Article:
I was inspired by the artist Shinga, a skilled painter and artist who creates elaborate racing scenes with car models painted in a manga style, so another goal of mine was to bring the car out of the manga by building a model and painting it in a style that matches manga or comics. I purchased an RX-7 model kit and had fun assembling it before tackling the painting.
The painting was so much tougher than I expected because I was essentially painting a set 2D perspective and shadows onto a 3D object. I had loads of fun though, and I still love to just look at the model sometimes. I started with a base coat over the entire thing and then came back in with my highlights and shadows.
Then I came in with the hard lines to create some dimension for the body shape. Implied glare on the windows and some shadow on the tires and wheels finished the look. I sprayed a matte clear coat over the entire model so that it would look like paper and wouldn't create its own reflections.
I prototyped and modified a stand for the car that used an inexpensive rotating display to look like the car was drifting to provide a bit of action. I often prototype with old cardboard, so I tested a couple shapes before moving to cut the final shape out of black acrylic.
Some white paint on the cut acrylic added a sense of motion. I cut out a sound effect of drifting from a page from the manga. I used some wire to hold the paper pieces in the correct orientation and then glued this to the underside of the black acrylic. I had a drifting RX-7 straight from the pages of Initial D!
Under the Hood
This was a super low budget build, so I went to an army surplus store and grabbed a few dollars’ worth of paracord in yellow and black for custom sleeving. I did not have a modular power supply so I de-pinned the connectors one wire at a time and slid on my sleeving. This is hours of work and a laborious process.. It is rewarding to do it yourself, but I understand why people buy pre-made sleeved cables!I also sleeved the motherboard and GPU cables. My power supply wires were black so the others. with proper routing. disappeared into the build well.
I had two Corsair fans with removable color rings, so I pulled those rings off and painted them with the same yellow paint I have been using throughout the build. I know it can be a little controversial, but paint also went onto the RAM heat sinks. My wife has a small vinyl cutter, so I cut out some black stickers with the Red Suns font. (The Red Suns are the drift team in the manga that Keisuke Takahashi and his RX-7 are a part of.) I like adding details like this into the build — Stuff that only dedicated Initial D fans would know.
I wanted a backplate for the GPU and a small shield to hide the rear I/O on the motherboard, so I cut two pieces of acrylic to fit these spaces and. painted them both the matching yellow. I then printed some tire tread patterns on paper and cut out the shape to make a stencil for spray painting. With some black spray paint I sprayed the stencil to get a tire tread pattern. This was all I wanted for the motherboard I/O cover, but I wanted something extra on the GPU backplate. I cut a couple more stencils from paper in speech bubble shapes and painted two areas white where I planned to include a quote from Keisuke Takahashi: "Fill 'er up. High Octane."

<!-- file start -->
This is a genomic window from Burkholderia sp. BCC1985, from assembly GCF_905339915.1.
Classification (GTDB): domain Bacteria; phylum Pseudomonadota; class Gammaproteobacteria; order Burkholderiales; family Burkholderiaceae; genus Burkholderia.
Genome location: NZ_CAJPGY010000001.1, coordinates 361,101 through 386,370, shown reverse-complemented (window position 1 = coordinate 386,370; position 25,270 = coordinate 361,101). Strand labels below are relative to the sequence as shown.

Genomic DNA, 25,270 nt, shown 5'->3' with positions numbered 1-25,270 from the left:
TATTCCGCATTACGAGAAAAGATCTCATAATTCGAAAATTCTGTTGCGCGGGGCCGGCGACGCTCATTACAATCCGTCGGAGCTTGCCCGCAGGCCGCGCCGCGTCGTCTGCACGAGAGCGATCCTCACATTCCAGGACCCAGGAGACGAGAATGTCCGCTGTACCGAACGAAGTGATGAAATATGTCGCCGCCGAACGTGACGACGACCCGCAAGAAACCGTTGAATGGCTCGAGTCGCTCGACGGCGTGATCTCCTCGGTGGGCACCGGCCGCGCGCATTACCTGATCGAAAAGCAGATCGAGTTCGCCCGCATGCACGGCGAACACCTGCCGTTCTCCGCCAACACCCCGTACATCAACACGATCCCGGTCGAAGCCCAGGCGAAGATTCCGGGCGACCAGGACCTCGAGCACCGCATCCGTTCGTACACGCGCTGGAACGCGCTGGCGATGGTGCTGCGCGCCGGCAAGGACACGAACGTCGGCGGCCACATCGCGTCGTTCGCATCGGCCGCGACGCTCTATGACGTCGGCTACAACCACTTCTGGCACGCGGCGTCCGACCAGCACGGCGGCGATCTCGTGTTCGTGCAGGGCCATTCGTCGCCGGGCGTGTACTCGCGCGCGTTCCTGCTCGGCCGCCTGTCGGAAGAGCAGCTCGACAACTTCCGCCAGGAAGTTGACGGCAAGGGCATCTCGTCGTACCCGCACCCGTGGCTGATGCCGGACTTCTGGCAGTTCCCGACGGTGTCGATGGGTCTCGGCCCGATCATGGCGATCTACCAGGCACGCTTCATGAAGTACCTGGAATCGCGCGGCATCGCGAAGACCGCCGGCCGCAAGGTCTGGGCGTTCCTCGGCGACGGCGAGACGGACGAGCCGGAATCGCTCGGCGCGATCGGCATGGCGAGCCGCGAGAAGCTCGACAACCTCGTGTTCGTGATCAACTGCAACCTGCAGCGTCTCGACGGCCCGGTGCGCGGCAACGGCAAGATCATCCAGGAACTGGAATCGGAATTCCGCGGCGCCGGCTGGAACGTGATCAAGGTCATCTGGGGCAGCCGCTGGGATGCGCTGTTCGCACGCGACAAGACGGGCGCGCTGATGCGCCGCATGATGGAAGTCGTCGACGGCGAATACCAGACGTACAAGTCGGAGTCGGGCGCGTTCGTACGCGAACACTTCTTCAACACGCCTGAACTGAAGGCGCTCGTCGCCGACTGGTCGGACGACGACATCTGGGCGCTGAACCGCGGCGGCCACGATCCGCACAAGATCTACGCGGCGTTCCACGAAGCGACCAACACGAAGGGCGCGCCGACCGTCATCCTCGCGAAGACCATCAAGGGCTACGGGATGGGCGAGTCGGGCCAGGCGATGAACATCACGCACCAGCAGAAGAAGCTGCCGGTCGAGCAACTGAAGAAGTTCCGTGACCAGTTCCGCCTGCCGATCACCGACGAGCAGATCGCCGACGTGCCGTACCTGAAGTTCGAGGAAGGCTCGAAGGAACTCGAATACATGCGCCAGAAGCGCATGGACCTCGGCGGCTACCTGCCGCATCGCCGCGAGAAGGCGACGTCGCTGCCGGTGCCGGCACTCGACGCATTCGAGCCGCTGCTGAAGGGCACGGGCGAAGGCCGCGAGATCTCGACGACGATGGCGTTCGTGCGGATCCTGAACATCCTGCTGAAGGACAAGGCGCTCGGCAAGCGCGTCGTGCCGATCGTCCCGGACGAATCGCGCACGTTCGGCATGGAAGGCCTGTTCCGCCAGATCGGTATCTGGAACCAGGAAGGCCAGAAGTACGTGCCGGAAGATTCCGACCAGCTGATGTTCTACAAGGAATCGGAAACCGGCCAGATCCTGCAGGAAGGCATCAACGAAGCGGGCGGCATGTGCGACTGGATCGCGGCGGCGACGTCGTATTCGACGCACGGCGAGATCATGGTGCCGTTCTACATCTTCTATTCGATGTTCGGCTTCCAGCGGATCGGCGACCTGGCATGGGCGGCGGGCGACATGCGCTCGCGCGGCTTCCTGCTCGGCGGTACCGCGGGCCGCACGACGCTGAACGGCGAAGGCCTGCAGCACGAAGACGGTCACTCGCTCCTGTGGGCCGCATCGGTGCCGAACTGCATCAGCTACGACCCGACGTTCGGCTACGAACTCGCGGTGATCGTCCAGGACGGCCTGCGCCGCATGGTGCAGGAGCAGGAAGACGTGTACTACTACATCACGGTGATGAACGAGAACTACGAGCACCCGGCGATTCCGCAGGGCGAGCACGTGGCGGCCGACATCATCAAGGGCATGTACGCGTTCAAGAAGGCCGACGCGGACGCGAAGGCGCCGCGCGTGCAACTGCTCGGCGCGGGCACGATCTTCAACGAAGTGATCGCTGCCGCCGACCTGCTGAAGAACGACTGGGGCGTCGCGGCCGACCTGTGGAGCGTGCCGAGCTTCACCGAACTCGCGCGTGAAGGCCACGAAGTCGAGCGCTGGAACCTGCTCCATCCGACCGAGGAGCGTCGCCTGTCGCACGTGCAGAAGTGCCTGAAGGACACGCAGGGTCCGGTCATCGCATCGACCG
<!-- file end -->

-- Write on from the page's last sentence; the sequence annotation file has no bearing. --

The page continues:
The last detail on the GPU was changing the lighting. The card is an EVGA Nvidia GeForce GTX 1060 and the side had a white LED backlight that highlighted the manufacturer and card model. I removed what is essentially a very thick sticker to uncover the LED backlight. I then measured that sticker and made my own from black vinyl. I cut out "FD3S RX-7", the complete car model from the vinyl.
There were two pieces remaining that I needed. Both were lighting-related as the build was a little dark still given the DG-77’s tinted side panels. The first was a simple purchase of two Corsair RGB fans that would go at the top of the case to provide some yellow and white light. The second was a billboard of sorts for the name of the manga. I created a small paperboard box that was wide enough for LEDs along the bottom and painted it box matte black so it would disappear in the case.. I lined the little box in aluminum foil and glued a strip of white LEDs along the bottom, running the wires out the rear. I cut the Initial D logo from black vinyl and stuck this vinyl to clear packing tape. This way, both the area inside the cutout and around the edges would all be sticky. I mounted this in the upper-right portion of the case where there would otherwise be nothing of interest to look at through the side panel.
Last but not least was some yellow paint on the screws for the side panels and the case mod (Revision 1, anyway!) was complete!
I am pleased with the result of my first attempt at case mod, and I feel it embodied the theme perfectly while looking professional. I also learned a few ways not to do things!
Remember that this mod was done for just a couple hundred dollars. Modding is a unique art form where even mediums like paper decoupage and some acrylic paint can have a fantastic effect and help create a PC that is truly yours.